We've talked long enough about faith healing in Oregon. We've shared countless earnest conversations about religious liberty and parental rights.
The time for words is over. Now it's time for pictures.
Another couple from the Followers of Christ church in Oregon City stand accused of criminal mistreatment for deliberately withholding medical care from their child. Timothy and Rebecca Wyland of Beavercreek believe in treating sickness with prayer rather than medicine, even when prayer doesn't work.
Their infant daughter, Alayna, has a serious eye problem, which they chose not to treat. Someone notified authorities and the state intervened, and now the Wylands are trying to regain custody of their daughter.
Those are the words, wholly inadequate.
Only the pictures do the story justice.
Photographs obtained from the Clackamas County Sheriff's Office show Alayna as a sweetly chubby baby with a grotesque protrusion on her face, distorting her eye. The mass is angry and purplish red and painful-looking with the radius of a tennis ball. In the grocery store, it would be visible from five aisles away.
A reasonable person wouldn't keep this child from a doctor.
A reasonable person would break down doors to find a doctor.
Medical experts describe the eye problem as a hemangioma, a fast-growing mass of blood vessels. Normally the condition could be diagnosed and easily treated at the first signs of swelling or discoloration. Left untreated, the mass pushed Alayna's eye down and out, placing profound pressure on her eyeball and eye socket, as The Oregonian's Steve Mayes reported.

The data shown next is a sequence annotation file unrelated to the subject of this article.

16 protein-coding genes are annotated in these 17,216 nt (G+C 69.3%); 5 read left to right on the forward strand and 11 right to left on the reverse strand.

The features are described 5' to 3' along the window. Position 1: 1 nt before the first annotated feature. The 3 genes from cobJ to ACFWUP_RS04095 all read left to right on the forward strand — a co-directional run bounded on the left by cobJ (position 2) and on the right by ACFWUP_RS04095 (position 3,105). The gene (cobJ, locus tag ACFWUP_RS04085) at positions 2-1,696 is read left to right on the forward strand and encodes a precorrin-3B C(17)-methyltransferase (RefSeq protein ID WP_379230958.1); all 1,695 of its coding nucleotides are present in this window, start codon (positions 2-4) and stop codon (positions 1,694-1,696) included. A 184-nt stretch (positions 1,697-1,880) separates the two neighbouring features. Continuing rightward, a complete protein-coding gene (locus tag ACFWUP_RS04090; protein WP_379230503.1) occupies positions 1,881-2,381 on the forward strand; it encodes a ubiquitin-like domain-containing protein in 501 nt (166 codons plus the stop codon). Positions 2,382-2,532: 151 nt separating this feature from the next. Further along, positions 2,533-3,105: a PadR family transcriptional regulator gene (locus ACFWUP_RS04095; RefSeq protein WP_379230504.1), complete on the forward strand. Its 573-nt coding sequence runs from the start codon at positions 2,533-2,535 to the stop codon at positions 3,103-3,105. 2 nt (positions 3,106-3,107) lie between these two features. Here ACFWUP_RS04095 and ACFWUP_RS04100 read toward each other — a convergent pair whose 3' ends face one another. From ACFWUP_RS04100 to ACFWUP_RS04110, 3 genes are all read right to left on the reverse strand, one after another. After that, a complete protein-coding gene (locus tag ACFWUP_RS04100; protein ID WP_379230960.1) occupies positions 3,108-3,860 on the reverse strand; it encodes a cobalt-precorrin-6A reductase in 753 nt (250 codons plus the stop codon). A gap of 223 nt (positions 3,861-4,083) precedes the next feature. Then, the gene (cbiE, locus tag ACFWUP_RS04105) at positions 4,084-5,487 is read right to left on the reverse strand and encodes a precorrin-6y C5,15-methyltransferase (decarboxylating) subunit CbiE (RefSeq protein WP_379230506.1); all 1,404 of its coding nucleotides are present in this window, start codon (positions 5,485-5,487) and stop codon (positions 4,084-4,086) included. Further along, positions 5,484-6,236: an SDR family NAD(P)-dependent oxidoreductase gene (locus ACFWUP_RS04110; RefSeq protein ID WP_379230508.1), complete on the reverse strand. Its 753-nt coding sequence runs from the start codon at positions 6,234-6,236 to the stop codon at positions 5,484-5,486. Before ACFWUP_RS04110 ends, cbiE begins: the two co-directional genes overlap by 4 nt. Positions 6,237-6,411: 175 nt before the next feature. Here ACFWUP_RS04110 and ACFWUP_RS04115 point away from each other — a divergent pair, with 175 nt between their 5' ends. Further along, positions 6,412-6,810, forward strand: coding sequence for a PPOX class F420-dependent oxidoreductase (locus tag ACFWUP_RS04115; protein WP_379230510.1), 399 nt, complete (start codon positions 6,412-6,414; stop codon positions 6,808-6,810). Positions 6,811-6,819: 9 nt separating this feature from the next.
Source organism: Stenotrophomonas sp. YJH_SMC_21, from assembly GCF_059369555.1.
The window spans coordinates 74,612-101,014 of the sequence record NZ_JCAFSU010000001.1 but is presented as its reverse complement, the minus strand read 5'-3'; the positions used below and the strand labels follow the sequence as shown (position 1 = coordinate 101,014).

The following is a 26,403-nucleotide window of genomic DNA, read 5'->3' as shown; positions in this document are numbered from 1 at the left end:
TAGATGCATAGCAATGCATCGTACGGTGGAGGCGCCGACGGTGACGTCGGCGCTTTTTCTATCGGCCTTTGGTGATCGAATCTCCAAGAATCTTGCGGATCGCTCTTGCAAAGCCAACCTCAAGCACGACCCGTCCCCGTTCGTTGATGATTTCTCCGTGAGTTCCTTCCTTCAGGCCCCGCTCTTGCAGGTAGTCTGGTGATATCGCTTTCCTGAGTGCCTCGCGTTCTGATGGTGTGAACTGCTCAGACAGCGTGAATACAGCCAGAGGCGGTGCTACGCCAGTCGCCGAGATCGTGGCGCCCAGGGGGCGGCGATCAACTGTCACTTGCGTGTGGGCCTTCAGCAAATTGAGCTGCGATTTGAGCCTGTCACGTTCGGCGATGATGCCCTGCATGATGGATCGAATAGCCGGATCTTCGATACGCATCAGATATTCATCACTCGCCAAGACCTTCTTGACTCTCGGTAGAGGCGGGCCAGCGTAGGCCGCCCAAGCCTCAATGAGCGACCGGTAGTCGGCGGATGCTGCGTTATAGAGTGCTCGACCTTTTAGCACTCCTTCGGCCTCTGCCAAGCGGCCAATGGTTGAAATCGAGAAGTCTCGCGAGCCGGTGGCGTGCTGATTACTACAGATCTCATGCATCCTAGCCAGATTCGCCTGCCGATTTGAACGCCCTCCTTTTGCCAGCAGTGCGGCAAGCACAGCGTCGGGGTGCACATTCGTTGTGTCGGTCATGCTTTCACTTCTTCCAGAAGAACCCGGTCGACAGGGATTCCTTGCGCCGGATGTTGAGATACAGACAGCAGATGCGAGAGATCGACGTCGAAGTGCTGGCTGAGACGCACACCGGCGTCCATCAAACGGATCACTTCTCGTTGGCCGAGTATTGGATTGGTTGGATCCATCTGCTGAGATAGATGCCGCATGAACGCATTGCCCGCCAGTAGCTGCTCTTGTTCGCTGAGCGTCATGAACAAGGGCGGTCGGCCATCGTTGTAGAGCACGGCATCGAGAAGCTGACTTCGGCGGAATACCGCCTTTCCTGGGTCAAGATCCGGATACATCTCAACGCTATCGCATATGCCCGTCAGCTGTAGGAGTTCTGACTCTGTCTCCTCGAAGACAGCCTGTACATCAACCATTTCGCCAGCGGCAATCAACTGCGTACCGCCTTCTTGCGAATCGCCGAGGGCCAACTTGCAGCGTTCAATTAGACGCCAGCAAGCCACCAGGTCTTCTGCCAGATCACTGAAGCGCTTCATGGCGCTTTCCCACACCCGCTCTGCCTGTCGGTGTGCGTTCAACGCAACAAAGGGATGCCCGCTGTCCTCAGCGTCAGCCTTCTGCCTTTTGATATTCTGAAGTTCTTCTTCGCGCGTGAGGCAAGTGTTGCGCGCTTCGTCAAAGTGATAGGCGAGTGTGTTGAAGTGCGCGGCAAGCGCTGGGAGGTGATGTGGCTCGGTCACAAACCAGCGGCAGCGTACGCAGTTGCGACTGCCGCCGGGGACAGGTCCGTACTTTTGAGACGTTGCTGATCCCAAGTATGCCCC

It's not clear whether Alayna will go blind in that eye or somehow recover. The only certain thing is that the Wylands deliberately withheld medical care, and admitted in court to doing so, from a baby whose injury was painfully obvious.
This is a not a sad instance of an unanswered prayer. This is a textbook case of medical mistreatment and neglect, with photographs to answer the questions that words cannot.
Over the past three decades, more than 20 Oregon children whose parents belong to the Followers of Christ church have died of treatable illnesses, according to the state medical examiner's office. Yet Oregon grants special leniency to faith-healing parents, singling them out favorably in state policy and protecting them from being charged with certain crimes.
In a 1999 compromise, the Oregon Legislature stripped away some of those legal protections but gave judges the authority to give lighter sentences to faith-healing parents. In recent years, Clackamas County authorities have successfully prosecuted two couples for the preventable deaths of their children. Things are moving in the right direction.
Still, Oregon remains a national outlier for its level of deference toward faith-based crime.
Oregon should get rid of its remaining double standards. Juries have proved themselves to be fully capable of taking faith into account as they weigh criminal intent, much as they consider addiction and other factors in other sad cases involving children.
Meanwhile, maybe we should spend more time studying the photographs of these kids. The smiling ones, now gone. The injured ones, now recovering.
These children might not fully appreciate Oregon's treatment of faith healing as an abstract intellectual issue, one requiring lots of discussion plus the perfect blend of libertarian distance and liberal tolerance.
Given a choice, they might prefer more action, fewer words.